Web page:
One of the keys to the great success of America is that we let companies fail. On average, 10% of all companies (public and private) will fail in any given year. Business failures are difficult for those employees and investors who had an interest in the failed company, but this normal ebb and flow is why we have the strongest economy in the world. Even the largest companies fail. According to the book “Why Most Things Fail”, of the largest 100 US companies in 1912 only 19 were still in the top 100 in 1995. The figures below indicate what happened to those companies:
# of Companies
Remained in top 100 19
Living in Cincinnati, we have witnessed the decades-long growth of one of the few firms that is still part of the remaining 19 – Procter & Gamble. So it’s not unusual for even large companies to fail. Even at the start of the automobile revolution, many companies did not survive. From 1900 to 1920, there were almost 2,000 firms producing automobiles. Over 99% of those companies have disappeared. The creation and destruction of firms is the norm, not the exception. Competition allows the strongest, best managed firms that provide the best products and services to grow and prosper. The least productive and poorest run firms fail.
Companies going bankrupt are not a new phenomenon (US Steel, United Airlines, MCI, etc.). This has been going on for years. What is different this time is the level of government intervention both in terms of decisions and ownership. Since the die has been cast, the question is “where do we go from here?” We take President Obama at his word in that he has no interest in running an automobile company – or any company for that matter. So what should the government do with the ownership stakes it has in various companies (GM, AIG, etc.)? One idea that has been floated is to give this ownership directly to the taxpayers. We think that would be difficult to administer and, in the end, most individuals would get only a few shares. A second idea would be to have the government sell their ownership stakes in the market as any other investor would. Not a bad idea, but this strategy would be difficult to execute given the large number of shares that would need to be divested.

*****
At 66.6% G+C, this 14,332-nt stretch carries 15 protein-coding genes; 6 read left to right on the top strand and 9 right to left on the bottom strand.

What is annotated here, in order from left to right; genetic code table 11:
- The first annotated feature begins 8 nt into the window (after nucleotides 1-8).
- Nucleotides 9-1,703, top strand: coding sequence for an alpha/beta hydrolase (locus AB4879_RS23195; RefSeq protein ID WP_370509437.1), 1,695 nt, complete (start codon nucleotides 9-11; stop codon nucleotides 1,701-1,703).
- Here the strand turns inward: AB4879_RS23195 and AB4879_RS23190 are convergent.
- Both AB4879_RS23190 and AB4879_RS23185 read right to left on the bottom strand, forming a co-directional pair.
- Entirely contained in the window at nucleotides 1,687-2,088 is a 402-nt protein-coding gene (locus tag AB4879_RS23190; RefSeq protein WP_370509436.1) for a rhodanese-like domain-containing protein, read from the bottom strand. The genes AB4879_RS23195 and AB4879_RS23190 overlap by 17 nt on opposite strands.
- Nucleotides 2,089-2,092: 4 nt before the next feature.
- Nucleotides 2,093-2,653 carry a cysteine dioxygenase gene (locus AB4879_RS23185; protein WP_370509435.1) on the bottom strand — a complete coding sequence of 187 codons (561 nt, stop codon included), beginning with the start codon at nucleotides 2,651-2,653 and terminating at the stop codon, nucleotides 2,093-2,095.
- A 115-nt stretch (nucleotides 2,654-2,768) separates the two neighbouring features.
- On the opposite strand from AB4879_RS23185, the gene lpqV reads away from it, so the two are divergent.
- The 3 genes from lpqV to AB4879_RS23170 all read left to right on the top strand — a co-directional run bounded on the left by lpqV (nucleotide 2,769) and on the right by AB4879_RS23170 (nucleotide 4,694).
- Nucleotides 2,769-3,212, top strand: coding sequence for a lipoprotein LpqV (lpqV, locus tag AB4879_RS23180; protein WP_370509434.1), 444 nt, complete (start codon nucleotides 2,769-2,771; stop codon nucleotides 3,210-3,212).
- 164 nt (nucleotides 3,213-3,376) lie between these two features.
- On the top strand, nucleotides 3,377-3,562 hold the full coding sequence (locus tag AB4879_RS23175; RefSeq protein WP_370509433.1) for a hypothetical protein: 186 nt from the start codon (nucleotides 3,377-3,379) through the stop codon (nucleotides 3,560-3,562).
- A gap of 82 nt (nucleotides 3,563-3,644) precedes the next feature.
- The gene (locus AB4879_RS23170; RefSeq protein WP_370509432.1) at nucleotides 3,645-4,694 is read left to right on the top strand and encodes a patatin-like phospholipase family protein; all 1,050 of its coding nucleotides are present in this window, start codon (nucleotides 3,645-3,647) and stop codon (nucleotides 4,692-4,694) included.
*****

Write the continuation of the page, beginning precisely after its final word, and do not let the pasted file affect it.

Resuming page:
A third idea we have heard mentioned is transferring ownership of the shares to state pension plans. Many state pension plans are dramatically underfunded at this time due to the recent market downturn. Additionally, the federal government is already subsidizing state governments via the stimulus plan. Potentially, this is a good solution because 1) it would help the states fund their pensions, 2) it would compensate those funds for the losses they took on those investments, and 3) it would allow the professional managers of those plans to decide on selling or holding the positions based on the merit of the investment itself. This would also be stimulative to the economy as the states could use money equal to the dollar amount of the shares they received to fund other state programs.
In the end, we believe these companies will have a better chance of surviving if they are not controlled by the federal government. One final point – there are recent surveys that suggest even some long-time buyers of GM and Chrysler cars will not buy a GM or Chrysler car as long as the federal government is a stakeholder. So, the sooner the federal government divests its position in these companies, the better chance they have of surviving.